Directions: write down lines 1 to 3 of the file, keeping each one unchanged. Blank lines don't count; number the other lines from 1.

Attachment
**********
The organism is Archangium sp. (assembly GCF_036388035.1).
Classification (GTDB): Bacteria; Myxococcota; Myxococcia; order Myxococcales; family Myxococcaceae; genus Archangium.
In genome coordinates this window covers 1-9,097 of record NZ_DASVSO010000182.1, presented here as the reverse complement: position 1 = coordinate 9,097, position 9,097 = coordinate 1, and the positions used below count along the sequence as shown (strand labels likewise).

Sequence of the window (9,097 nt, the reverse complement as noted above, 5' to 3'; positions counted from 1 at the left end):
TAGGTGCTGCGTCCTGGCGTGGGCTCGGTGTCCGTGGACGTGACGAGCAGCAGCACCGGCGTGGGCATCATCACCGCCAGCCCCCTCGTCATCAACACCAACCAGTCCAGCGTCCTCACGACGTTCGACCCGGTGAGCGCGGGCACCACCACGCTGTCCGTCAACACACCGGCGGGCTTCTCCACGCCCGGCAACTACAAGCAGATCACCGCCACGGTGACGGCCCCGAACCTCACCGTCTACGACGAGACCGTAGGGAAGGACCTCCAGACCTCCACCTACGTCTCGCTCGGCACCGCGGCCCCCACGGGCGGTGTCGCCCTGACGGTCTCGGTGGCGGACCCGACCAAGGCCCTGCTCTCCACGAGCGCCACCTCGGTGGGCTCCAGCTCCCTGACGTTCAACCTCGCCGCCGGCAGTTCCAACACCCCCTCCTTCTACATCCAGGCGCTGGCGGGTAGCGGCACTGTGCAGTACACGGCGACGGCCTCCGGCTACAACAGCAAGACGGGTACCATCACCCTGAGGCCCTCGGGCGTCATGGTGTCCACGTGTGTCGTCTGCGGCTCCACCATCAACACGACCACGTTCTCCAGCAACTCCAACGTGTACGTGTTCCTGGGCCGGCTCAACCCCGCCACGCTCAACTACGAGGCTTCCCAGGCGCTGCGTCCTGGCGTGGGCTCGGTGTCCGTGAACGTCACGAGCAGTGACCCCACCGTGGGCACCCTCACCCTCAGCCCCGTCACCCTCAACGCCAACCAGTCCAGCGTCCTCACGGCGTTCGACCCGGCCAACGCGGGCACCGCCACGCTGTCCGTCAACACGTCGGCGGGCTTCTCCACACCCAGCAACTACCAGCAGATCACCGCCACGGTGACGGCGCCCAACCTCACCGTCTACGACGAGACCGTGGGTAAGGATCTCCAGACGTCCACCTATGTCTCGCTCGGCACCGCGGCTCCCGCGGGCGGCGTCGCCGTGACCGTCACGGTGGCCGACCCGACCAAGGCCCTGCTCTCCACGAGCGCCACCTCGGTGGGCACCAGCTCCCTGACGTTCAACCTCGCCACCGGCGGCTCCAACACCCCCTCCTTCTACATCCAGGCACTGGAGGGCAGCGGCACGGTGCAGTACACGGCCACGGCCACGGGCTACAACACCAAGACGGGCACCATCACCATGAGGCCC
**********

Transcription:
The organism is Archangium sp. (assembly GCF_036388035.1).
Classification (GTDB): Bacteria; Myxococcota; Myxococcia; order Myxococcales; family Myxococcaceae; genus Archangium.
In genome coordinates this window covers 1-9,097 of record NZ_DASVSO010000182.1, presented here as the reverse complement: position 1 = coordinate 9,097, position 9,097 = coordinate 1, and the positions used below count along the sequence as shown (strand labels likewise).